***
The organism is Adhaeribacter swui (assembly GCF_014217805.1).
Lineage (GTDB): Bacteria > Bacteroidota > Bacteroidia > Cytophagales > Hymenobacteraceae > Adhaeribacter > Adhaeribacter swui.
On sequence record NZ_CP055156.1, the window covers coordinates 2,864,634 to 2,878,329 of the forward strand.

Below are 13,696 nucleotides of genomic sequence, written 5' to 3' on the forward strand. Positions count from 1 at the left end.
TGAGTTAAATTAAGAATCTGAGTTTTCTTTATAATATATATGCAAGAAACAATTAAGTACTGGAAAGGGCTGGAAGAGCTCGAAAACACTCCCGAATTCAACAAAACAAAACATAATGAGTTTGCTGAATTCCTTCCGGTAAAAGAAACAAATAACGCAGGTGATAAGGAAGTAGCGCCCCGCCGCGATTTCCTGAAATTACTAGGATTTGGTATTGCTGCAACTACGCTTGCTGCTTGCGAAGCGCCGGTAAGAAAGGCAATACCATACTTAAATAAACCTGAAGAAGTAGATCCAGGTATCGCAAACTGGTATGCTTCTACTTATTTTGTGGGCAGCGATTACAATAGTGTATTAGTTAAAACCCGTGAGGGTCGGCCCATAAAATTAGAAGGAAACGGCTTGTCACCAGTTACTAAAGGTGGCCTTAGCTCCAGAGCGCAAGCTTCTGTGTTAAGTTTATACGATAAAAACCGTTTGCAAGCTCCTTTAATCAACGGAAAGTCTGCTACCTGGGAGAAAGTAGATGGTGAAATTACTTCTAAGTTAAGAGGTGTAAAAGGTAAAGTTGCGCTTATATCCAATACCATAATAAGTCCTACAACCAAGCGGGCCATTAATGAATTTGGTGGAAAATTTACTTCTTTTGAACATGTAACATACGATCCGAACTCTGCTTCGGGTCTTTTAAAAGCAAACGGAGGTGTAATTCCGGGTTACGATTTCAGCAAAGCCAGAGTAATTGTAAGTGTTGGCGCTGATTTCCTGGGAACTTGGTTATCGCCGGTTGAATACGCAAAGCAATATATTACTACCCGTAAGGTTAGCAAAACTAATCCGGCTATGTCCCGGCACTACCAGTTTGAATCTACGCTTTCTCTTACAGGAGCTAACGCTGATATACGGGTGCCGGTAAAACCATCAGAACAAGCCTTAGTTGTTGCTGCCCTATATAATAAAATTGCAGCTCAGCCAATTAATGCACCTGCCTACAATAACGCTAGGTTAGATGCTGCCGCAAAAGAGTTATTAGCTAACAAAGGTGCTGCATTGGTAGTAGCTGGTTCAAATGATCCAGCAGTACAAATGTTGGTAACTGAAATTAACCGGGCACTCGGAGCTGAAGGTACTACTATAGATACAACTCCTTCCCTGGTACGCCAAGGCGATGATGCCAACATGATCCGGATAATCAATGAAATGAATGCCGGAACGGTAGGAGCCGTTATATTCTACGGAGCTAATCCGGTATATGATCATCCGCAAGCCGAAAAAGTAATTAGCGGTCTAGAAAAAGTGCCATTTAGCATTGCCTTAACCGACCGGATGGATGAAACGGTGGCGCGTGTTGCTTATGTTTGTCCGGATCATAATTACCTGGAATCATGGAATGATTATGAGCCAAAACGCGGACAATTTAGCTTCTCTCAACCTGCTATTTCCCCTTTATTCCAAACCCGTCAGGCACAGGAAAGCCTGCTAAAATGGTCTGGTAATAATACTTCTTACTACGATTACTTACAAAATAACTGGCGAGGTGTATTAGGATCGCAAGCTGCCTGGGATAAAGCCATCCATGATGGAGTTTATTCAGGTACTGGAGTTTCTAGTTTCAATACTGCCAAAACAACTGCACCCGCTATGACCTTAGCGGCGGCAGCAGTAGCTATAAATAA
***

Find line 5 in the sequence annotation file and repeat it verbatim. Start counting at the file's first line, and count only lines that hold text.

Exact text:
TGAGTTAAATTAAGAATCTGAGTTTTCTTTATAATATATATGCAAGAAACAATTAAGTACTGGAAAGGGCTGGAAGAGCTCGAAAACACTCCCGAATTCAACAAAACAAAACATAATGAGTTTGCTGAATTCCTTCCGGTAAAAGAAACAAATAACGCAGGTGATAAGGAAGTAGCGCCCCGCCGCGATTTCCTGAAATTACTAGGATTTGGTATTGCTGCAACTACGCTTGCTGCTTGCGAAGCGCCGGTAAGAAAGGCAATACCATACTTAAATAAACCTGAAGAAGTAGATCCAGGTATCGCAAACTGGTATGCTTCTACTTATTTTGTGGGCAGCGATTACAATAGTGTATTAGTTAAAACCCGTGAGGGTCGGCCCATAAAATTAGAAGGAAACGGCTTGTCACCAGTTACTAAAGGTGGCCTTAGCTCCAGAGCGCAAGCTTCTGTGTTAAGTTTATACGATAAAAACCGTTTGCAAGCTCCTTTAATCAACGGAAAGTCTGCTACCTGGGAGAAAGTAGATGGTGAAATTACTTCTAAGTTAAGAGGTGTAAAAGGTAAAGTTGCGCTTATATCCAATACCATAATAAGTCCTACAACCAAGCGGGCCATTAATGAATTTGGTGGAAAATTTACTTCTTTTGAACATGTAACATACGATCCGAACTCTGCTTCGGGTCTTTTAAAAGCAAACGGAGGTGTAATTCCGGGTTACGATTTCAGCAAAGCCAGAGTAATTGTAAGTGTTGGCGCTGATTTCCTGGGAACTTGGTTATCGCCGGTTGAATACGCAAAGCAATATATTACTACCCGTAAGGTTAGCAAAACTAATCCGGCTATGTCCCGGCACTACCAGTTTGAATCTACGCTTTCTCTTACAGGAGCTAACGCTGATATACGGGTGCCGGTAAAACCATCAGAACAAGCCTTAGTTGTTGCTGCCCTATATAATAAAATTGCAGCTCAGCCAATTAATGCACCTGCCTACAATAACGCTAGGTTAGATGCTGCCGCAAAAGAGTTATTAGCTAACAAAGGTGCTGCATTGGTAGTAGCTGGTTCAAATGATCCAGCAGTACAAATGTTGGTAACTGAAATTAACCGGGCACTCGGAGCTGAAGGTACTACTATAGATACAACTCCTTCCCTGGTACGCCAAGGCGATGATGCCAACATGATCCGGATAATCAATGAAATGAATGCCGGAACGGTAGGAGCCGTTATATTCTACGGAGCTAATCCGGTATATGATCATCCGCAAGCCGAAAAAGTAATTAGCGGTCTAGAAAAAGTGCCATTTAGCATTGCCTTAACCGACCGGATGGATGAAACGGTGGCGCGTGTTGCTTATGTTTGTCCGGATCATAATTACCTGGAATCATGGAATGATTATGAGCCAAAACGCGGACAATTTAGCTTCTCTCAACCTGCTATTTCCCCTTTATTCCAAACCCGTCAGGCACAGGAAAGCCTGCTAAAATGGTCTGGTAATAATACTTCTTACTACGATTACTTACAAAATAACTGGCGAGGTGTATTAGGATCGCAAGCTGCCTGGGATAAAGCCATCCATGATGGAGTTTATTCAGGTACTGGAGTTTCTAGTTTCAATACTGCCAAAACAACTGCACCCGCTATGACCTTAGCGGCGGCAGCAGTAGCTATAAATAA